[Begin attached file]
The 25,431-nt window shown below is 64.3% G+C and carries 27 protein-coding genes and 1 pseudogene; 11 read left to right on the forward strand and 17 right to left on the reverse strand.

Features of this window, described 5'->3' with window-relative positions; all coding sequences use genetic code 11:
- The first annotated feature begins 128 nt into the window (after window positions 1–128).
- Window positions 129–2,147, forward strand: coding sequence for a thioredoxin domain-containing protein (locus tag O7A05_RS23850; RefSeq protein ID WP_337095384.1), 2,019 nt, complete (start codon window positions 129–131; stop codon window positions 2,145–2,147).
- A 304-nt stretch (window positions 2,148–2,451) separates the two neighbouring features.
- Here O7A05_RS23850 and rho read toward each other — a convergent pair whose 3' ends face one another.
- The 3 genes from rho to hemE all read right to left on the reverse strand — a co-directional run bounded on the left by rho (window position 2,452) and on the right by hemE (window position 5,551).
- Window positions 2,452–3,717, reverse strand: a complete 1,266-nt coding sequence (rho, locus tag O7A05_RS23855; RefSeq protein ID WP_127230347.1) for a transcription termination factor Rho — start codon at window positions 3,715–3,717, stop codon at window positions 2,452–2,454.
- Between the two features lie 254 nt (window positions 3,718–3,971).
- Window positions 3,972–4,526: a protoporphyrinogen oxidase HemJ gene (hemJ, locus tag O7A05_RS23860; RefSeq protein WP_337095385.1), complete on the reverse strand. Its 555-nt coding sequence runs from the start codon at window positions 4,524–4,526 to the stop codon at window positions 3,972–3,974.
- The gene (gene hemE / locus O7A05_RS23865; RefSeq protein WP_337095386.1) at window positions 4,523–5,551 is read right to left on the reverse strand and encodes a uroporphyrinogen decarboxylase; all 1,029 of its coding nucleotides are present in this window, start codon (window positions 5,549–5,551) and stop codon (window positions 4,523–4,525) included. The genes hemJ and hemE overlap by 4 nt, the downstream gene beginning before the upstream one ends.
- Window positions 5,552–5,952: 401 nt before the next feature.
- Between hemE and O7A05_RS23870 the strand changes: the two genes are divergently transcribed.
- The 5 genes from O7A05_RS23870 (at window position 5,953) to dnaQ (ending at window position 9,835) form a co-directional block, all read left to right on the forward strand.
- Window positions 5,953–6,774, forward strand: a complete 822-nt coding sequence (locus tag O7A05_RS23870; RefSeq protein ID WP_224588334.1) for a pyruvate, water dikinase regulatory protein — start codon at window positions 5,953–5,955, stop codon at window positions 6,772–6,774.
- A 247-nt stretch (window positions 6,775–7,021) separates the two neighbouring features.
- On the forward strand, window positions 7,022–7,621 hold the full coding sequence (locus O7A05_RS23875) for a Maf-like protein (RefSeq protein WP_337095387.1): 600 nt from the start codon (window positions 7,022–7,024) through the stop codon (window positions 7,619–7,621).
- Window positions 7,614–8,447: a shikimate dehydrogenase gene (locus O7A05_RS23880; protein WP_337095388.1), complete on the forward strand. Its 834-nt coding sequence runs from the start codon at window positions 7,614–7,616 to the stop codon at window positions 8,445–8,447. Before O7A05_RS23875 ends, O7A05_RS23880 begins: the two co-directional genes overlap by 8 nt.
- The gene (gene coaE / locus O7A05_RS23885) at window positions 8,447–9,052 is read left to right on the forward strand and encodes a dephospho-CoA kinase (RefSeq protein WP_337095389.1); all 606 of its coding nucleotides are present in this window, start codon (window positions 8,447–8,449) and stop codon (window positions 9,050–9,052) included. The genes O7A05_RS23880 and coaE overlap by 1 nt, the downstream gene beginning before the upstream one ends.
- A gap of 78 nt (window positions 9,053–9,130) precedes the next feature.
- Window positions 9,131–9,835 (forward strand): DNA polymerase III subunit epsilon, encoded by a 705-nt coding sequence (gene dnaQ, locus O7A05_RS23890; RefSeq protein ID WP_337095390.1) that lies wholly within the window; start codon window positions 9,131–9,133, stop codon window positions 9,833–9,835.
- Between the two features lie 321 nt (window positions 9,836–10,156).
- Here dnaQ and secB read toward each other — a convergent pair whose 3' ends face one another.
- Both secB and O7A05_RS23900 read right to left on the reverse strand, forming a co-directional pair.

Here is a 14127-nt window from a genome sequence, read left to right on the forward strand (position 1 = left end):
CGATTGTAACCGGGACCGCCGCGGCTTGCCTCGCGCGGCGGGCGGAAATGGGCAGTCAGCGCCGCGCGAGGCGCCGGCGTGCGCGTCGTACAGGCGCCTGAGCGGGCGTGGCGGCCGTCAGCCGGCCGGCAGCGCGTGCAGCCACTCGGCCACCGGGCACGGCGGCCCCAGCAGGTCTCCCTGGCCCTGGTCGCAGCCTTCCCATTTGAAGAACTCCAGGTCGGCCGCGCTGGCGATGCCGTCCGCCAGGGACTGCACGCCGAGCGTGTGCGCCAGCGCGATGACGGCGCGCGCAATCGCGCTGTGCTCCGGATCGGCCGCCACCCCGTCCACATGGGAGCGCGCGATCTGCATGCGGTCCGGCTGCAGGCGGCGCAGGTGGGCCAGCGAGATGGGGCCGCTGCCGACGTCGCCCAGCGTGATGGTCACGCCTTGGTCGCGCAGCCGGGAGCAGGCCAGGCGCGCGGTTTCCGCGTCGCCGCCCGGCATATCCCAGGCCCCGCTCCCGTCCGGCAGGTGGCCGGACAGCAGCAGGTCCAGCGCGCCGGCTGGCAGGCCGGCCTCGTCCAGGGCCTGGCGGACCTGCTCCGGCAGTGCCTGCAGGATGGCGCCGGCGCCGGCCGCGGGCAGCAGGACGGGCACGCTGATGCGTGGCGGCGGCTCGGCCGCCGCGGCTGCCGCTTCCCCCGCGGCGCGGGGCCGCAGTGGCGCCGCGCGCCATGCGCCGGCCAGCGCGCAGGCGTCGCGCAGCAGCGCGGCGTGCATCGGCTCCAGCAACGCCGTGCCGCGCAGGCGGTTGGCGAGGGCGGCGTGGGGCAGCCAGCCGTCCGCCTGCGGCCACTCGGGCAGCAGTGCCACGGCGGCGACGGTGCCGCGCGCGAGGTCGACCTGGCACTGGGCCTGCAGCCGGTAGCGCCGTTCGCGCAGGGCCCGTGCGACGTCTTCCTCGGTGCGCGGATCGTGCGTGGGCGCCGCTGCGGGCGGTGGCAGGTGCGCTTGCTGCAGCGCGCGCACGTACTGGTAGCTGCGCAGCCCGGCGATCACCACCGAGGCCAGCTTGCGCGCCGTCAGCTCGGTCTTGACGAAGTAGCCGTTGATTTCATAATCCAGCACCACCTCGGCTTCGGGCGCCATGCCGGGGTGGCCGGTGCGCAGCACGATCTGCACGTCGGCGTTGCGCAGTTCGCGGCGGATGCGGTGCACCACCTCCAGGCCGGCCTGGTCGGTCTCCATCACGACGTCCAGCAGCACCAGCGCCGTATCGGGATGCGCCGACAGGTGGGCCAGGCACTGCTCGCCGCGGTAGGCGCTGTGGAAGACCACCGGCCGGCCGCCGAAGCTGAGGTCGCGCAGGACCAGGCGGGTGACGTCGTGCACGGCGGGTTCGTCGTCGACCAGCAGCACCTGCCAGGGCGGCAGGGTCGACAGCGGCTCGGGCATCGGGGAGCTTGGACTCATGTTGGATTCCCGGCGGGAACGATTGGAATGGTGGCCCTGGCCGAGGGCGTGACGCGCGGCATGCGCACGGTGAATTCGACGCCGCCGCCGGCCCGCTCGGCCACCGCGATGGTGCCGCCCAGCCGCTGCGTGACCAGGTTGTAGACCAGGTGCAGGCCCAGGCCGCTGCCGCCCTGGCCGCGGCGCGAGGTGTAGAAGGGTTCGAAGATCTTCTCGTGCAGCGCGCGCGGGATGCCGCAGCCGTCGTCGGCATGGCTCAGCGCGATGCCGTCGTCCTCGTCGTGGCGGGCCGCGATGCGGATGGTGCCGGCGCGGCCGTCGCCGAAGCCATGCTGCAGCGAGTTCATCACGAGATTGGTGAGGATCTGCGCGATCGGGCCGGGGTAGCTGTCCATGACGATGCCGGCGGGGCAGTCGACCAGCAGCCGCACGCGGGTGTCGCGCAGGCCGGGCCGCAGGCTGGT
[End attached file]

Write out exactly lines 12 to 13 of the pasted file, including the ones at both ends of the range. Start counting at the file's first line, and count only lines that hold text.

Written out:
- Window positions 5,552–5,952: 401 nt before the next feature.
- Between hemE and O7A05_RS23870 the strand changes: the two genes are divergently transcribed.